Learning to trust God in spite of circumstances is how Habakkuk ends his prayerful song. God has not abandoned us; in fact, God is closer than we often "feel." The type of faith many of us need is a "yet" faith.
A. I read of a bank teller that was learning the ropes from an older man when a client came in with and stern look on his face. The older teller leaned over and said, “Than man must have been baptized in lemon juice.” I am sure everyone knows someone who seems to always be having a bad day.
B. The most famous Disney character with that type of attitude is Eeyore. You almost have to love that character. His talk is slow, his words are always down, and life will get worse, but it’s okay, that always happens to him.
C. Let me take you back to that bank teller, who is now a preacher by the way. He said in a sermon that he made it his goal to one day get that man to smile. Then he said this, “I also found that sharing joy with him and with others changed the remainder of my own day.” Weeks later this man came into the bank and sought him out. He told the teller that he always felt good after came into the bank and was disappointed when this teller was not on the line…and then, slowly he smiled. What does it take to turn an Eeyore into a Winnie The Pooh?
D. This morning we close our study of Habakkuk and his prayer. The words that were just read to us are powerful and help us to see a type of faith that everyone in this room either has or can have. A faith that is not dependent upon outward circumstance, but is very dependent upon God.
I. The Trials of Life (vs 17)
A. It is easy for the person who has food to say to the person who is worried about where their next meal will come from, “Life has a way of working everything out. Just trust God.” I love the way James talks about faith (Jms 2:15-16).
B. The truth is war happens, people get hurt, children die, cancer spreads and sometime injustice prevails. Habakkuk knows. Listen again to Hab. 3:17. Don’t minimize the suffering of others.
C. When you are in those dark days and life is crumbling around out, it may feel like God is far away. Please hear me, that is Satan wanting to fill your heart and mind with lies. When you are in the darkest hour, it is then that you rely upon the faith you know is real. You turn to your God because your God is greater than your circumstance. He may not fix your problems, he may allow you to continue to face trials, pain and suffering, not because he is angry or walking away from you, but because He knows your faith drives you to Him not away from Him.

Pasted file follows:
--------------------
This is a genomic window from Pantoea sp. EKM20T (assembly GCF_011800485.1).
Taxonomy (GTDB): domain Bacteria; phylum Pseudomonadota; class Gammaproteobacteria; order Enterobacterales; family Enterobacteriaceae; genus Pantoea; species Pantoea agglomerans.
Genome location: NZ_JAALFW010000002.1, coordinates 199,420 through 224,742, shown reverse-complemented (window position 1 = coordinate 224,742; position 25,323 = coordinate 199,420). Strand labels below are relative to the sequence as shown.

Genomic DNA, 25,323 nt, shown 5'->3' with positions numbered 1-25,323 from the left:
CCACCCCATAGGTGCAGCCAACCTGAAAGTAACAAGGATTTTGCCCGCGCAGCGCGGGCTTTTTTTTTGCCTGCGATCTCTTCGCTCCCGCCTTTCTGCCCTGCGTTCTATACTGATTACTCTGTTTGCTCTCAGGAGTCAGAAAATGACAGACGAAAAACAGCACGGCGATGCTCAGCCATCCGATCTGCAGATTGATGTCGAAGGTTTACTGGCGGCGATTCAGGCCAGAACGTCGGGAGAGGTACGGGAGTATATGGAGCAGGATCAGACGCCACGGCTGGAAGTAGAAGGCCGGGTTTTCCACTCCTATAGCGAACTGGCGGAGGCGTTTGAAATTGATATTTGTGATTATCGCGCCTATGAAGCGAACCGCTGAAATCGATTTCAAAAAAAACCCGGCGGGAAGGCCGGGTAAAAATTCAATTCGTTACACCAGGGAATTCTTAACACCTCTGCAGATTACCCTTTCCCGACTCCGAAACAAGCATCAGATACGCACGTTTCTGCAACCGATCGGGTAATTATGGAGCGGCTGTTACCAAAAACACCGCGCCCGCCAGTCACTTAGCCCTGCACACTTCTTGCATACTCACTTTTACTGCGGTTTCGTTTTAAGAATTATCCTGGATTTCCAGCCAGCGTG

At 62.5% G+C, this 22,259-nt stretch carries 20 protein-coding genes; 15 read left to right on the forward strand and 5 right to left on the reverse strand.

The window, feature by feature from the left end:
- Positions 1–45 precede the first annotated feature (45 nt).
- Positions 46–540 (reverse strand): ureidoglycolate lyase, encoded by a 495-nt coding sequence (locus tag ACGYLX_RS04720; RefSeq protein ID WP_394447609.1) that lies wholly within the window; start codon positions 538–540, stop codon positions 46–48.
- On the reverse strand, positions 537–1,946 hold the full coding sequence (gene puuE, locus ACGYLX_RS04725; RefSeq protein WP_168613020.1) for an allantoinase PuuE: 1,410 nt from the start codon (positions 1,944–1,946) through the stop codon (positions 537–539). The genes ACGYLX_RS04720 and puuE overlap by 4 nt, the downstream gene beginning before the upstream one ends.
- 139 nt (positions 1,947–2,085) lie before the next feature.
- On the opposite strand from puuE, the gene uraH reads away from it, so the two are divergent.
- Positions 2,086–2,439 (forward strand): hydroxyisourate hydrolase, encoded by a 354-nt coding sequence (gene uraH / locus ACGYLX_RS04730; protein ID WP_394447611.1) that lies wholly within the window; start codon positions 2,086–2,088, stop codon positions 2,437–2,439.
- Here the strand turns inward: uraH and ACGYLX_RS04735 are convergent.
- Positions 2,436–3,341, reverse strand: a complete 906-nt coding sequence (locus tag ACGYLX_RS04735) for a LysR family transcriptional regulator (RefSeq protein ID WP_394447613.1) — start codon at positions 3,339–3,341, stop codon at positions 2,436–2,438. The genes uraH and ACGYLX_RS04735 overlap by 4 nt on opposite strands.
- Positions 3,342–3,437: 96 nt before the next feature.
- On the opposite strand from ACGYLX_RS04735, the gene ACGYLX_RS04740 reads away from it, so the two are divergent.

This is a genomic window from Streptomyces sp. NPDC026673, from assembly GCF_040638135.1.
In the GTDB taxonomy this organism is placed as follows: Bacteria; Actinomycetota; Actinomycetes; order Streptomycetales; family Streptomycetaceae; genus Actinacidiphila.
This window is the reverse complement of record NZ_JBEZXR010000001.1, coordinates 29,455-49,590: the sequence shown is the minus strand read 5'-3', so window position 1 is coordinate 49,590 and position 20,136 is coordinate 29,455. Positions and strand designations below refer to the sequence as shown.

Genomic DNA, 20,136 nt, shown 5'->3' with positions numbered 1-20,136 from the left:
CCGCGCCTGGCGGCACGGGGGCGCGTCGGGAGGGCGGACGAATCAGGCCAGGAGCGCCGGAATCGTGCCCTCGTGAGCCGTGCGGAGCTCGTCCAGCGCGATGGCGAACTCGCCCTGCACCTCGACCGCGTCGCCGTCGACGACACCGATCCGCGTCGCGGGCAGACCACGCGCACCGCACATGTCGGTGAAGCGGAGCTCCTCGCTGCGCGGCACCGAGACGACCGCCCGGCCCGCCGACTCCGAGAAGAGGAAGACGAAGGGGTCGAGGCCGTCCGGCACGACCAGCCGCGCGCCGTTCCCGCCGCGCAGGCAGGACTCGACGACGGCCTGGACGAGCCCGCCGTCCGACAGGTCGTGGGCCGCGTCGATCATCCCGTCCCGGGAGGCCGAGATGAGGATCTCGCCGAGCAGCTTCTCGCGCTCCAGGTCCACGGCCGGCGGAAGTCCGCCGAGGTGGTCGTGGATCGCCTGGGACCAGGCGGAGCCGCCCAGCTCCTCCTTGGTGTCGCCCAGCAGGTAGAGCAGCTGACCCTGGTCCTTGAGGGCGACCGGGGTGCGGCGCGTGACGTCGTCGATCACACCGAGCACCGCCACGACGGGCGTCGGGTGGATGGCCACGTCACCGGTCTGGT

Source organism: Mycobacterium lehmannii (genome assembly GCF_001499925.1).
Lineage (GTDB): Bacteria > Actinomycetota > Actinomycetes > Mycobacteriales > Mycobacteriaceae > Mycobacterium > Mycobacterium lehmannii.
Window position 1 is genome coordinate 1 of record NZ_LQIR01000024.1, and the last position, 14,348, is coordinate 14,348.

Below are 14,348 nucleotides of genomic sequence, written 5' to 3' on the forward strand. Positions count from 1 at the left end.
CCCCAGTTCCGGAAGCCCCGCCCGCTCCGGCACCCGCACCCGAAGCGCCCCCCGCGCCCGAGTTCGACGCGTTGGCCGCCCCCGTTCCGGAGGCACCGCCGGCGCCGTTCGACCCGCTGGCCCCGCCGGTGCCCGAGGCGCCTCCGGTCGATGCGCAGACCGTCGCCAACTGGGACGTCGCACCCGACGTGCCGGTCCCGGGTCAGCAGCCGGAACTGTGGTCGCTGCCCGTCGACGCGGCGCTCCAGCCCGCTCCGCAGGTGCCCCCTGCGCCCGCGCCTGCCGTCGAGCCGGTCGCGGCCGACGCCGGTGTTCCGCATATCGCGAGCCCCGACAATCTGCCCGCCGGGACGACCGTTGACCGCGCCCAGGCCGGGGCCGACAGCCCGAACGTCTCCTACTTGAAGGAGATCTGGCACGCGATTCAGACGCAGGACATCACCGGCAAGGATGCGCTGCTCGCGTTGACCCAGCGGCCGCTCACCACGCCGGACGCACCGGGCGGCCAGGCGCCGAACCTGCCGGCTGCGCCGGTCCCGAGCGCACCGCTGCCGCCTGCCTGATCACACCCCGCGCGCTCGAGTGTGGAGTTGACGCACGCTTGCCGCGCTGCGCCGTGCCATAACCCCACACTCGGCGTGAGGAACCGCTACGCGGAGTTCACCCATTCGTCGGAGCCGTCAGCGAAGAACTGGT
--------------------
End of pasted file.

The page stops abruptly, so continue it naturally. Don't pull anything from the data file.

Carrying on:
D. The greatest invitation given my Jesus is to people in pain. READ Matt. 11:28-29. There are times when the idea of internal rest sounds so good to me. Jesus tells me it’s there, if I come to him. How is that done? Habakkuk says it is through faith in God.
II. “Yet” Faith (vs 18)
A. Listen to verse 18 of our text (Hab. 3:18). I love those opening words, “Yet.” Stop for just a moment. I want to have a “Yet” faith. Let’s finish out this verse, “I will” stop again. “In spite of” and the next words are “I will.” Don’t you just love this guy? Even when the world is falling apart, he concludes his prayer with “Yet I will rejoice in the Lord.”
B. In John 6, Jesus gives a strong talk about eating his body and drinking his blood. It was not easy to understand and Jesus didn’t make it easy to understand. The Bible tells us that many disciples turned away so Jesus asked the Twelve, “Do you want to go away as well?” (READ Jn 6:68-69). A “Yet” faith is a faith that says, “Even when I don’t understand, I trust in you, my Lord and God.” It is the faith that sings, “I am tired, I am weak, I am worn. Through the storm, through the night, lead me on to the light – take my hand precious Lord lead me home.”
C. Habakkuk says, “I will rejoice in the God of my salvation.” The yet faith is the absolute trusting faith that only comes from a person who knows God intimately. It is the type of faith of many of you in this room and I am blessed to be a part of a church family filled with “yet I will” faith.
III. God Can (vs 19)
A. Let’s close out with verse 19. Can you close a prayer with any more faith than this? Habakkuk looks at the mountains and sees the animals – like the deer or the goat – that walk along the cliff side but have no fear of falling because they are sure of their footing, and says, “That deer is me.” I am sure of my footing because God is my strength.
B. I don’t know what may come tomorrow. Habakkuk did know that God’s wrath was going to come upon Judah and it scared him. He knew God’s power and had heard the stories of their brothers to north who fell into the hands of the Assyrians and now he was going to live to see his country fall into the hands of the Chaldeans – “Yet, God is my strength.”
C. My confidence is not in my own righteousness, but in the righteousness that comes from Jesus. I am saved by faith that causes me to walk in the light and I receive the grace that greater than all my sin. I am as confident in my salvation as that deer that walks on the high places and does not fear.
A. Today we finished the prayer that Habakkuk wrote down over 2400 years ago. A prayer that lifts me up and helps me to have a faith that will not shrink. I am thankful for this man and how he was bold enough to share with God his heart and humble enough to accept that God is in control and that would be enough for him.
B. If we can help you have such a faith as this, then come as we stand and sing.